Conte Condoli

Conte Condoli - ©

born on 12/7/1927 in Mishawaka, IN, United States

died on 14/12/2001 in Palm Desert, CA, United States

Alias Conte Candoli

Conte Candoli

From Wikipedia, the free encyclopedia.

Secondo "Conte" Candoli (July 12, 1927 – December 14, 2001) was an American jazz trumpeter based on the West Coast. He played in the big bands of Woody Herman, Stan Kenton, Benny Goodman, and Dizzy Gillespie, and in Doc Severinsen's NBC Orchestra on The Tonight Show Starring Johnny Carson. He played with Gerry Mulligan, and on Frank Sinatra's TV specials. He also recorded with Supersax, a Charlie Parker tribute band that consisted of a saxophone quintet, the rhythm section, and either a trumpet or trombone.

Music career

Conte was the younger brother of trumpeter Pete Candoli. He was born in Mishawaka, Indiana, on July 12, 1927. During the summer of 1943, while at Mishawaka High School, Secondo "Conte" Candoli sat in with Woody Herman's First Herd.[1] After graduating in 1945, he joined the band full-time, where he sat side by side with his brother Pete in the trumpet section. Conte immediately went on the road, where he stayed for the next ten years, with Herman, Stan Kenton, Benny Goodman, and Dizzy Gillespie.

In 1954, after leaving Stan Kenton, Candoli formed his own group with sidemen Chubby Jackson, Frank Rosolino, and Lou Levy. He soon moved to Los Angeles to join the Lighthouse All-Stars with Shorty Rogers, Bud Shank, and Bob Cooper, and was with them for four years.

Candoli's long relationship with The Tonight Show began in 1967 and he became a permanent fixture in the orchestra's trumpet section when Johnny Carson moved the show to Burbank, California in 1972. For many years he preferred to stay in California where he could do The Tonight Show, take all the studio work he wanted, and do occasional concerts and clinics. He ventured to Kansas in 1986 as a WJF All-Star with Jerome Richardson, Barney Kessel and Monty Alexander at the 1986 Wichita Jazz Festival. After Carson's retirement in 1992, he traveled occasionally with Doc Severinsen, but still enjoyed his solo playing.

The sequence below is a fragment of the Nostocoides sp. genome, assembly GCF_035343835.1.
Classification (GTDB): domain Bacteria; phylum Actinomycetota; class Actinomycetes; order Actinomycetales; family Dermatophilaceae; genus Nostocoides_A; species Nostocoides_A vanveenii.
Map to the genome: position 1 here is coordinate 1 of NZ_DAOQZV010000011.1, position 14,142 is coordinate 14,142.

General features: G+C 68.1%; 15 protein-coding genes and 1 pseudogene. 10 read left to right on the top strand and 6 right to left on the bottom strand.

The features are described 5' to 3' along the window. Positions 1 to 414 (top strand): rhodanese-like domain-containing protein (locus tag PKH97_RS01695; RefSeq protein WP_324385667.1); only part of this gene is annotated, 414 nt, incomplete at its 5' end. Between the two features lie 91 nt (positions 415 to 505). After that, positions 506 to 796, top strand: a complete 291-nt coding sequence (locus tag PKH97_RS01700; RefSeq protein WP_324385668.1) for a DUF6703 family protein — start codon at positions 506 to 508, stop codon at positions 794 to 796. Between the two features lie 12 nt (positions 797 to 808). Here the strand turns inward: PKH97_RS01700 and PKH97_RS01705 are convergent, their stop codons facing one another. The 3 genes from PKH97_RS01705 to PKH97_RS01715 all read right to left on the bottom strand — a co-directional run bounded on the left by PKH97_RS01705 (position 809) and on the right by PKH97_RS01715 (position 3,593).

His playing brought him performing and recording opportunities with top names in show business, such as Gerry Mulligan, Shelly Manne, Terry Gibbs, Teddy Edwards, Bing Crosby, Sammy Davis Jr., and Sarah Vaughan. He has appeared in many motion pictures with various orchestras and worked in all of Frank Sinatra's TV specials.

Candoli was inducted into The International Jazz Hall of Fame in 1997. He died of prostate cancer at the age of 74, in Palm Desert, California.[2]

Band memberships

Band Years
Woody Herman's First Herd 1943 Summer
Chubby Jackson's Fifth Dimensional Jazz Group
Stan Kenton 1948
Charlie Ventura's "Bop for the People" 1949
Stan Kenton 1951–1954
Terry Gibbs Dream Band
Gerry Mulligan's Concert Jazz Band 1960–1961
Howard Rumsey's Lighthouse All-Stars 1956–1960
The Tonight Show 1967–1972 Guest
1972–1992 Regular
Candoli Brothers 1957–1962


Album Release
Sincerely, Conte Candoli 1954
Groovin' High: Conte Candoli, Vol. 2 1955
Toots Sweet and West Coast Wailers 1955
Groovin' Higher: Conte Candoli Quintet 1955
Conte Candoli Quartet 1957
Mucho Calor 1957
Little Band Big Jazz 1960
Conversation 1973
Candoli Brothers 1970s
Old Acquaintance 1985
Sweet Simon 1992
Meets the Joe Haider Trio 1994
Portrait of a Count 1966
Candoli Live 2002
The Complete Phoenix Recordings, Vol. 1 2002
Fine and Dandy

As sideman

With Manny Albam and Ernie Wilkins